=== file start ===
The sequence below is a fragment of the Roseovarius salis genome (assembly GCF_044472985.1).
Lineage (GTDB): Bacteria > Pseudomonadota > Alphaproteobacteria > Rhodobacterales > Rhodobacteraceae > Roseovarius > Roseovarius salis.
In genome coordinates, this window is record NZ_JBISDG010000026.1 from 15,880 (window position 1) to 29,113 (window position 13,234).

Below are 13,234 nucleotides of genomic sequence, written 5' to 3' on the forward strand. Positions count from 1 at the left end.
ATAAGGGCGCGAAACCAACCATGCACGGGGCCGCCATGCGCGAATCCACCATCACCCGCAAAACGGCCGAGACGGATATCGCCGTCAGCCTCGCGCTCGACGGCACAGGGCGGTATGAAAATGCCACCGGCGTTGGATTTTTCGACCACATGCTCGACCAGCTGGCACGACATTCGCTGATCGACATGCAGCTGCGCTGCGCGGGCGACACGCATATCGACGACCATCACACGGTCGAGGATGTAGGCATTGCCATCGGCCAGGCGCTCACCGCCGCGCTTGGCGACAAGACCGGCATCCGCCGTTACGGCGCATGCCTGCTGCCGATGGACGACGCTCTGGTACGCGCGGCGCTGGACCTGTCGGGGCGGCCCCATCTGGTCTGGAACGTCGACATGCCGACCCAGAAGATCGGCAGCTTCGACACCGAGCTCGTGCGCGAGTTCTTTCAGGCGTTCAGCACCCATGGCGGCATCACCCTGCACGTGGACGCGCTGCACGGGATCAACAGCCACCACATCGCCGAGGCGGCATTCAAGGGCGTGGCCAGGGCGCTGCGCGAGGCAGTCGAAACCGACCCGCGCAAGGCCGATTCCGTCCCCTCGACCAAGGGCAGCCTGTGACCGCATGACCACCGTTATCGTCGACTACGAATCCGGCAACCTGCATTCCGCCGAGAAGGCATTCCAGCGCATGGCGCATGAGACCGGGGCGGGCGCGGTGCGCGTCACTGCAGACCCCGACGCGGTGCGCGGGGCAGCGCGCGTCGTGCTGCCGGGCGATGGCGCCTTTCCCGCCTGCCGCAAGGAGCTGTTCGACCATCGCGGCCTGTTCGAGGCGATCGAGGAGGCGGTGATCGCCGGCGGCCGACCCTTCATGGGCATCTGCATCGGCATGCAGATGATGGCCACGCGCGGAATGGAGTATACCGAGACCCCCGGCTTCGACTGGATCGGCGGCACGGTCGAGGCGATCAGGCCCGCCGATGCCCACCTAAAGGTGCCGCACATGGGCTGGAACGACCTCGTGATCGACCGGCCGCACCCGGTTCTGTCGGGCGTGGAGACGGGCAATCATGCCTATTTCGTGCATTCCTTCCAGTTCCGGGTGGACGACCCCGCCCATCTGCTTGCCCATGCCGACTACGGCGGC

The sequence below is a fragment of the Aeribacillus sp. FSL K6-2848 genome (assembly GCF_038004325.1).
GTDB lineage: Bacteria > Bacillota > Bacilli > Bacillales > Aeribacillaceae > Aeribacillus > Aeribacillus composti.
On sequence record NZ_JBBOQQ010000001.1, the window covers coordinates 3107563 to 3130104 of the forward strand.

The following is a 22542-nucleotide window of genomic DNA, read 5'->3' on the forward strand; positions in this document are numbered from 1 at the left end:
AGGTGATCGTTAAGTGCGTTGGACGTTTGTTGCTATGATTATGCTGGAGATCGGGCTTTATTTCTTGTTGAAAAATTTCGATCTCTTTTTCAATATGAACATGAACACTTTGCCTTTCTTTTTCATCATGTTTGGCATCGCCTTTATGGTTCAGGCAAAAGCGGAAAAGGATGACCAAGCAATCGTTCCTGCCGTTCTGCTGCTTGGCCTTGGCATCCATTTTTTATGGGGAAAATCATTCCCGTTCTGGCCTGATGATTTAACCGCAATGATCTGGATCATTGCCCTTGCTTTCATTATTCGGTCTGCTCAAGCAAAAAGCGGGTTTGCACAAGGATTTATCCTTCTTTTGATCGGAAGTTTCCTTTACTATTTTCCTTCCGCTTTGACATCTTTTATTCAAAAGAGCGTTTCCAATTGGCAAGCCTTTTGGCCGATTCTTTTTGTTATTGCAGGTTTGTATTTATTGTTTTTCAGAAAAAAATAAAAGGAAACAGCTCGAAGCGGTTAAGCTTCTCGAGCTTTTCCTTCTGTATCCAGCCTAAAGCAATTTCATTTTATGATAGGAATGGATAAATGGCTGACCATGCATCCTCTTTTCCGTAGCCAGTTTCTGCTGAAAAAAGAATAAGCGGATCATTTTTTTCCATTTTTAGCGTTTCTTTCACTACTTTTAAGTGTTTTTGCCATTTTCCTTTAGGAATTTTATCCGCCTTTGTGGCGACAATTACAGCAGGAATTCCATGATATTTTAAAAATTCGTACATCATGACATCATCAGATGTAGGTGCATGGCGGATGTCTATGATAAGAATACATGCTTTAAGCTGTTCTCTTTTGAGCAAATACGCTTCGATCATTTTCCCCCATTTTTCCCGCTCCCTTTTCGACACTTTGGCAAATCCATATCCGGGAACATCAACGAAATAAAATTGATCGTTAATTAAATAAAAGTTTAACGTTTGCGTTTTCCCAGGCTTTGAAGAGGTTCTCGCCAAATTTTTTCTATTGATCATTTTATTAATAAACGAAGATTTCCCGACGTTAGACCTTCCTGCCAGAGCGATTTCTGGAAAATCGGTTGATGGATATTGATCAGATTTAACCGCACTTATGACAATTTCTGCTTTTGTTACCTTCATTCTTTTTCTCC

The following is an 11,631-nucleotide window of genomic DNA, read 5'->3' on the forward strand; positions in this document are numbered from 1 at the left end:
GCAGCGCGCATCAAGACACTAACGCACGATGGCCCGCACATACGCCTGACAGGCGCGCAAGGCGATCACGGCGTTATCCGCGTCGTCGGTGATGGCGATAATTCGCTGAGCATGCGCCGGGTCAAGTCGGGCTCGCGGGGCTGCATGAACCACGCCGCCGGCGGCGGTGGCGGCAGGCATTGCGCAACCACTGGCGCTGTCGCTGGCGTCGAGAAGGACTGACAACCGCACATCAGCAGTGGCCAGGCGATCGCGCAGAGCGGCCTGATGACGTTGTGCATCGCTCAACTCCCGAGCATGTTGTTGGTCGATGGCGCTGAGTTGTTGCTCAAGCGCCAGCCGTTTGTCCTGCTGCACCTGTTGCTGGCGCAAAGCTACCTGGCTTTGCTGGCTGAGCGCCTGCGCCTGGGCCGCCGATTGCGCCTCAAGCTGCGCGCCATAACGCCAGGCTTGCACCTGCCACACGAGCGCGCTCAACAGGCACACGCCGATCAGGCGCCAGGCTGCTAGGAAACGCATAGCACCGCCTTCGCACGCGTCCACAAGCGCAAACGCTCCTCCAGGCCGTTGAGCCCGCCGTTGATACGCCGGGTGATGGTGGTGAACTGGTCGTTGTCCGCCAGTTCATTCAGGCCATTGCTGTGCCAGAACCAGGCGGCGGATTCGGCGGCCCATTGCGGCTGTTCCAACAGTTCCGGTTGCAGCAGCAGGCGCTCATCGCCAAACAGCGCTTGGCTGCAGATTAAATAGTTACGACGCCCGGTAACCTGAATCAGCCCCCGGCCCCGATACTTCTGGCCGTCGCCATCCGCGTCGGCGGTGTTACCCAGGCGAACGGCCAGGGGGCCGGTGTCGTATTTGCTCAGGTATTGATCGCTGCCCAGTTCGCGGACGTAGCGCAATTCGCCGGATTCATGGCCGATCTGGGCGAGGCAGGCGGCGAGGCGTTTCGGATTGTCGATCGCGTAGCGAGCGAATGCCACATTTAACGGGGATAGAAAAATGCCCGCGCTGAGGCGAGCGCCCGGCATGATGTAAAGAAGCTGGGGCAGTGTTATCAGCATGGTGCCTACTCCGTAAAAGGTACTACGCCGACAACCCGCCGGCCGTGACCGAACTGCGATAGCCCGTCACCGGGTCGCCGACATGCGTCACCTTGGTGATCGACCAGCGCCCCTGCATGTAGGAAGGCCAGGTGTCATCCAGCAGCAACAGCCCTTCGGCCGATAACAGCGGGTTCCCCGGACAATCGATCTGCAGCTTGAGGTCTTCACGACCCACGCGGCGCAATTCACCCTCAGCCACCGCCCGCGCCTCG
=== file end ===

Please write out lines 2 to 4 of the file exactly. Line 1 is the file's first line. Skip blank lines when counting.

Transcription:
Lineage (GTDB): Bacteria > Pseudomonadota > Alphaproteobacteria > Rhodobacterales > Rhodobacteraceae > Roseovarius > Roseovarius salis.
In genome coordinates, this window is record NZ_JBISDG010000026.1 from 15,880 (window position 1) to 29,113 (window position 13,234).

Below are 13,234 nucleotides of genomic sequence, written 5' to 3' on the forward strand. Positions count from 1 at the left end.